A pre-print study on the Venus experiment titled "Cloud Continents: Terraforming Venus Efficiently by Means of a Floating Artificial Surface" has been accepted for publication in The Journal of the British Interplanetary Society.
NASA researcher Alex R. Howe has proposed a terraforming method for Venus to make it habitable, covering the entire planet's atmosphere in a plan the Daily Beast described as "absolutely bonkers." The project would likely take at least 200 years and centers on Venus as a terraforming target owing to its similar bulk properties to Earth, such as size, mass, and composition.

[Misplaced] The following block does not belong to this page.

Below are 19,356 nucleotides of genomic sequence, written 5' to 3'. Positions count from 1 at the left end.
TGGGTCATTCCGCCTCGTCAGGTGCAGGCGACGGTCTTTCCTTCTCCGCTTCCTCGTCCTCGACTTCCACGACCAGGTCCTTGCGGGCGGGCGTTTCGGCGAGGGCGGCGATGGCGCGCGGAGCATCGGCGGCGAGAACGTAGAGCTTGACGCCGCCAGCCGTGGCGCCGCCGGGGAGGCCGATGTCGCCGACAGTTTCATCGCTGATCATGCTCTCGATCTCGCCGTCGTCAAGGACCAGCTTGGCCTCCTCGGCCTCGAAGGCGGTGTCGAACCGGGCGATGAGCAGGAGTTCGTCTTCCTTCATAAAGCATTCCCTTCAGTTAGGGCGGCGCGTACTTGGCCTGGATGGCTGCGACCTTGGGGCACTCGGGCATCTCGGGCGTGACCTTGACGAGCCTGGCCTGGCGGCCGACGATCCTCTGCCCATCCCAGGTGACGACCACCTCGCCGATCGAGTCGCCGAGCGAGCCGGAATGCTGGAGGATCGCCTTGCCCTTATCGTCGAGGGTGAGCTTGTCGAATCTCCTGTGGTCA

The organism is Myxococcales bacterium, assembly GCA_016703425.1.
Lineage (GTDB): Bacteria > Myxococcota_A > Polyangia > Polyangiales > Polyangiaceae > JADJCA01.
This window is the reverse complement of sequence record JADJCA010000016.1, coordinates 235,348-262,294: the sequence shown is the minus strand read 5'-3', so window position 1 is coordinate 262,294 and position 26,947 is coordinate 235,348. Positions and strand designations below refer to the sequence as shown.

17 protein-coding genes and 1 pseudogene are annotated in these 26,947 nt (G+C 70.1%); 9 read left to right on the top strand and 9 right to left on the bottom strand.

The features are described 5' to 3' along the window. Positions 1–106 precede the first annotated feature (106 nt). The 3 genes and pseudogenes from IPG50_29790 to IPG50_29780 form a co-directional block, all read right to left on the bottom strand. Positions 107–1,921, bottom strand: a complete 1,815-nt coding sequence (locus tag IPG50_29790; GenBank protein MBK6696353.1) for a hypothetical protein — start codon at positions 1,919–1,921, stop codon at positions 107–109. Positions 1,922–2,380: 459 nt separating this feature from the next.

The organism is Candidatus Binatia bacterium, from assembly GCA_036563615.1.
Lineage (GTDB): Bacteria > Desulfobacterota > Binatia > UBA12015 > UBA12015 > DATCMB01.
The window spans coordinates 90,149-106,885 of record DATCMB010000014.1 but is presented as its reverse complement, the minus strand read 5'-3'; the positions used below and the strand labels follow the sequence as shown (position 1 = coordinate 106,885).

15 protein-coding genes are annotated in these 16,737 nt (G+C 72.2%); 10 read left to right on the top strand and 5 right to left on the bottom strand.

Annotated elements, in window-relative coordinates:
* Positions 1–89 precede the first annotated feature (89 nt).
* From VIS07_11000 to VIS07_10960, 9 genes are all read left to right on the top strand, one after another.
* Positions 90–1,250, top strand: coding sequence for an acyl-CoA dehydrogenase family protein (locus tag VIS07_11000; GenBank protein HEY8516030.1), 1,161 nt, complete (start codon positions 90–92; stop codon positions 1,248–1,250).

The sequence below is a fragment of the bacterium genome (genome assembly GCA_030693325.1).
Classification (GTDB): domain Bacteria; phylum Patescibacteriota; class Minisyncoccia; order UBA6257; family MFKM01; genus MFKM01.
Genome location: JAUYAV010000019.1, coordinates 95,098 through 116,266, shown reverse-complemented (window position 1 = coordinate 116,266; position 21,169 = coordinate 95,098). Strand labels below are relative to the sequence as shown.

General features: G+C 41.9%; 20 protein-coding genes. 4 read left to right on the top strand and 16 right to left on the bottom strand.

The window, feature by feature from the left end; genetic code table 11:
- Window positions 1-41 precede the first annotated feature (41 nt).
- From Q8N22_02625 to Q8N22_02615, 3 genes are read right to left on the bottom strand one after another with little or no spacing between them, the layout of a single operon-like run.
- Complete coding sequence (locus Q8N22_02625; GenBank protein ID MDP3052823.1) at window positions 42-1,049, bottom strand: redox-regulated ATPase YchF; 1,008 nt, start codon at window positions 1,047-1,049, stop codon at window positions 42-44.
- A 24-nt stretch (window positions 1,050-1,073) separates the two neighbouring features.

Howe's proposal suggests creating an artificial surface in the upper regions of the planet's atmosphere, where the temperature and pressure are more similar to Earth's. Previous proposals to terraform Venus have considered removing its carbon dioxide-rich atmosphere and replacing it with a more habitable environment.
The proposal would use mostly locally produced materials and see the engineering of a breathable atmosphere without the need to import or export large amounts of mass, except for some water. The artificial surface would float above the bulk of the planet's atmosphere using nitrogen to provide the lift. Howe estimates the project would take a similar amount of time to other proposals, with significantly lower resource costs.
You can read more from the study here.
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